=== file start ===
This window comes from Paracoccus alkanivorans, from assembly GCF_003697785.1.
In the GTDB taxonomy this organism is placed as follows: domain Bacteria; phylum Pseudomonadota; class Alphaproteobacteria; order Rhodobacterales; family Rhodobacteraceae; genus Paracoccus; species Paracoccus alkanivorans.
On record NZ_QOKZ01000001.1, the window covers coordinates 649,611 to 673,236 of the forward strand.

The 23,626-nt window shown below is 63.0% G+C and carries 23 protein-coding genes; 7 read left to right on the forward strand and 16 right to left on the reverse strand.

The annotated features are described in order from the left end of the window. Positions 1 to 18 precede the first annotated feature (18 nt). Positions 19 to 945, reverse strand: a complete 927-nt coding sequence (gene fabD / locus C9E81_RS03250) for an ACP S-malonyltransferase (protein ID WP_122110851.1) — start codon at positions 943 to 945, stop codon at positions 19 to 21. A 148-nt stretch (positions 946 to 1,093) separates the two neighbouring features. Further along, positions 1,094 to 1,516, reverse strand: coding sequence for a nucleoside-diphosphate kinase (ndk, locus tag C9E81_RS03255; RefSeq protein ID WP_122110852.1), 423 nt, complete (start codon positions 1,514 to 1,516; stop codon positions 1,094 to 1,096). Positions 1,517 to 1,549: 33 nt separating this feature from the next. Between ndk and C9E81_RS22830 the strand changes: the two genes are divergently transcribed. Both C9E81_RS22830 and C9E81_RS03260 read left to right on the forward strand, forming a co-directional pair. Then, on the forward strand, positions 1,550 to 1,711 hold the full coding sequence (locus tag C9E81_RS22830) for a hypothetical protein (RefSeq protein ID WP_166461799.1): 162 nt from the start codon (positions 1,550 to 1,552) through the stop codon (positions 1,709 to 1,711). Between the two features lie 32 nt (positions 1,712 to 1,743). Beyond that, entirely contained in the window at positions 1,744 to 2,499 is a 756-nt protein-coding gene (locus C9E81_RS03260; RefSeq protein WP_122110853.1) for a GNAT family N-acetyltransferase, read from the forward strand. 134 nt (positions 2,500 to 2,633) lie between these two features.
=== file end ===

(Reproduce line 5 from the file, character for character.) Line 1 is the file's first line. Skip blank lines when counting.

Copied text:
The annotated features are described in order from the left end of the window. Positions 1 to 18 precede the first annotated feature (18 nt). Positions 19 to 945, reverse strand: a complete 927-nt coding sequence (gene fabD / locus C9E81_RS03250) for an ACP S-malonyltransferase (protein ID WP_122110851.1) — start codon at positions 943 to 945, stop codon at positions 19 to 21. A 148-nt stretch (positions 946 to 1,093) separates the two neighbouring features. Further along, positions 1,094 to 1,516, reverse strand: coding sequence for a nucleoside-diphosphate kinase (ndk, locus tag C9E81_RS03255; RefSeq protein ID WP_122110852.1), 423 nt, complete (start codon positions 1,514 to 1,516; stop codon positions 1,094 to 1,096). Positions 1,517 to 1,549: 33 nt separating this feature from the next. Between ndk and C9E81_RS22830 the strand changes: the two genes are divergently transcribed. Both C9E81_RS22830 and C9E81_RS03260 read left to right on the forward strand, forming a co-directional pair. Then, on the forward strand, positions 1,550 to 1,711 hold the full coding sequence (locus tag C9E81_RS22830) for a hypothetical protein (RefSeq protein ID WP_166461799.1): 162 nt from the start codon (positions 1,550 to 1,552) through the stop codon (positions 1,709 to 1,711). Between the two features lie 32 nt (positions 1,712 to 1,743). Beyond that, entirely contained in the window at positions 1,744 to 2,499 is a 756-nt protein-coding gene (locus C9E81_RS03260; RefSeq protein WP_122110853.1) for a GNAT family N-acetyltransferase, read from the forward strand. 134 nt (positions 2,500 to 2,633) lie between these two features.